The Constitution is called the highest law of the land. It determines the spirit and goals of a society. It is used as a yardstick to assess all other laws. During the apartheid years, South Africa had a series of undemocratic Constitutions that failed to honour the dignity and equality of all its people. Before the first democratic elections in 1994, an interim Constitution was drafted during the multi-party negotiations that paved the way for the transition. After the new government was elected, the Constitutional Assembly was formally established to draft a new Constitution for South Africa. Once again, all political parties were represented, but politicians were by no means the only people who participated in the Constitution-writing process. Consultative meetings took place in communities across the country. Citizens made submissions, both as individuals and as organised groups. It was a great example of how democracy can work.

South Africa now has a Constitution that is admired around the world for its broad recognition of rights and also for its emphasis on public participation in democracy.

It is also a document that ordinary South Africans can look to for the protection of rights and for a vision of how our society should work.

First and foremost, the Constitution contains South Africa’s Bill of Rights, which clearly lays out the rights and freedoms that enable all citizens to play a meaningful role in society and strive for their basic needs to be met. The Constitution also determines the way our country is governed, by outlining the structure, election, powers and functions of our three spheres of government (local, provincial and national). Future Youth Vote South Africa
supplements will cover the Bill of Rights and the structures of government in more detail.

It is important to understand that the Constitution provides the basic framework for detailed legislation and also for partnerships between citizens and government. It is not a blueprint, but the rules we play by and the fundamental values we stand for. Some of these values are mentioned explicitly in the Preamble to the Constitution: justice, freedom, respect, unity in diversity, openness, equality and recognition of individual potential. Other values, such as patriotism and a belief in citizen power, are woven into the Preamble through references to our country’s history, its place in the family of nations and the adoption of the Constitution by “the people.” By naming them in the introduction to the founding document of our democracy, all South Africans have an ideal to live up to.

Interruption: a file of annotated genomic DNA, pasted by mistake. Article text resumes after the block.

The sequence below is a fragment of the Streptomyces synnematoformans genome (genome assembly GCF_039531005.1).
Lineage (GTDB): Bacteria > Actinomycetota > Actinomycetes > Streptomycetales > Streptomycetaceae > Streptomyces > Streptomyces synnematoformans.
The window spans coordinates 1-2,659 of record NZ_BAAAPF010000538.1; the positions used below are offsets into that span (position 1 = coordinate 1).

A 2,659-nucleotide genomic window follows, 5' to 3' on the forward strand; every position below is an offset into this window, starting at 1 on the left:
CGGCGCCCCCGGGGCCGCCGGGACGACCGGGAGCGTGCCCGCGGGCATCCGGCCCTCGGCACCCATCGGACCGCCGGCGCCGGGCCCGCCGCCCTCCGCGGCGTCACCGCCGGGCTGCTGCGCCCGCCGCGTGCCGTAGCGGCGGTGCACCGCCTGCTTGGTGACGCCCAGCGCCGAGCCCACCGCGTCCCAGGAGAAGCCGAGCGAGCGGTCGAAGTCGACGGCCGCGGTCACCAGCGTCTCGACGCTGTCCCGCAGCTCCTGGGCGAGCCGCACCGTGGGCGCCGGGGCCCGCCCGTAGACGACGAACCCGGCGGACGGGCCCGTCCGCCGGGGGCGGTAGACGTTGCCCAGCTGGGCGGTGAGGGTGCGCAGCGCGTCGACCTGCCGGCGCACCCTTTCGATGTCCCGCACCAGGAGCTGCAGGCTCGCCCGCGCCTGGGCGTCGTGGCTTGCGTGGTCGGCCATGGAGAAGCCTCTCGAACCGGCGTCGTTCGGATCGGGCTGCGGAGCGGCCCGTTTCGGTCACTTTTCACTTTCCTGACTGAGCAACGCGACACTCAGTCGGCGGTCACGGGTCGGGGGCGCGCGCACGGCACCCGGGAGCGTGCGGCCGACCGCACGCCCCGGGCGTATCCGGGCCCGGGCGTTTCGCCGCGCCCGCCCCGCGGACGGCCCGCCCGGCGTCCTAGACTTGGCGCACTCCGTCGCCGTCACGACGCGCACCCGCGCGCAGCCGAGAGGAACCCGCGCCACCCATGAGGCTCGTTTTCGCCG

We, the people of South Africa,
Recognise the injustices of our past;
Honour those who suffered for justice and freedom in our land;
Respect those who have worked to build and develop our country; and
Believe that South Africa belongs to all who live in it, united in our diversity.
We therefore, through our freely elected representatives, adopt this Constitution as
the supreme law of the Republic so as to –
Heal the divisions of the past and establish a society based on democratic values,
social justice and fundamental human rights;
Lay the foundations for a democratic and open society in which government is based
on the will of the people and every citizen is equally protected by law;
Improve the quality of life of all citizens and free the potential of each person; and
Build a united and democratic South Africa able to take its rightful place as a
sovereign state in the family of nations.

The Constitution is a visionary document. Perhaps more than anyone else in our society, youth have vision too, because for young people the future seems open, something that they can shape. It is true that the minimum voting age of 18 is prescribed by the Constitution. But the Constitution opens up all kinds of other opportunities for young people to shape our society and our future. It is by “doing democracy” that constitutional values can really become part of our lives. How can the values that are captured in the Preamble to the Constitution provide a guide for citizen action?

· Justice

It should never be forgotten that the Constitution marks a dramatic break with South Africa’s past. In the Preamble, the injustices of apartheid are contrasted with the work of those who struggled for change. But justice is not a static reality. We can never say that justice has “arrived” in South Africa for once and for all. A just society is something that citizens and government create together. It is built from the bottom up, day by day, in fair or just interactions among citizens in families, schools and communities. It is also developed through just relationships between the state and its citizens, as well as the pursuit of formal justice through the courts. The pursuit of justice is always an ongoing work.

· Freedom

It is often said that human beings desire freedom almost more than anything else. It is especially true that young people yearn for freedom, and their role in the struggle for political freedom in South Africa was pivotal. But freedom means living in a community, not simply “doing your own thing.” Rights and responsibilities need to be held in balance. All of this is a matter of constant negotiation, sometimes at the highest political level and other times in relationships closer to home, for example between family members, school mates, colleagues